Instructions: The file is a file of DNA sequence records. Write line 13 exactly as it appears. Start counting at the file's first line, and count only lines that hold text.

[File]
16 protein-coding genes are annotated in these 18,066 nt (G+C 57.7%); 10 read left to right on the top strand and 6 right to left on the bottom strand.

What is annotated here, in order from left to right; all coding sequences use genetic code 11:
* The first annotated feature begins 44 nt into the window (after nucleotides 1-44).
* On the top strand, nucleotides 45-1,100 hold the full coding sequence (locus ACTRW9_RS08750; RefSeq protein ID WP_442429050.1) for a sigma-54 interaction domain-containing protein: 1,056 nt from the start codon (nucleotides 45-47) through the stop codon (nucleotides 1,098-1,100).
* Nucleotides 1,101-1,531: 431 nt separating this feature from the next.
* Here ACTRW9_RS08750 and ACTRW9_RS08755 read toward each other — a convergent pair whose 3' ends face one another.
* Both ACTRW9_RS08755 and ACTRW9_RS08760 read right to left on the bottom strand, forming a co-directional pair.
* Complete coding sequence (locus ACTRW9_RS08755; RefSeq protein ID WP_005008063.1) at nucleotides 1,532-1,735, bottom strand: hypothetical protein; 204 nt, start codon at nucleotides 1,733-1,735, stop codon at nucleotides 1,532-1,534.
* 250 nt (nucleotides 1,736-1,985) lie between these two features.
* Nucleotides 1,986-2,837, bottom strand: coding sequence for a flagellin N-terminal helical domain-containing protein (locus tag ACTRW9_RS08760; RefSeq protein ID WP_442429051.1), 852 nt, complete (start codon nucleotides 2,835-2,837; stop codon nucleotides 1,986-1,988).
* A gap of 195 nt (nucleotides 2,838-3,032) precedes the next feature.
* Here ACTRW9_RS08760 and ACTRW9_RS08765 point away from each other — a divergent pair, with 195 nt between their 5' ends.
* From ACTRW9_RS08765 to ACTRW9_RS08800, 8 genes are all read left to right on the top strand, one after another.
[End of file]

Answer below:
* From ACTRW9_RS08765 to ACTRW9_RS08800, 8 genes are all read left to right on the top strand, one after another.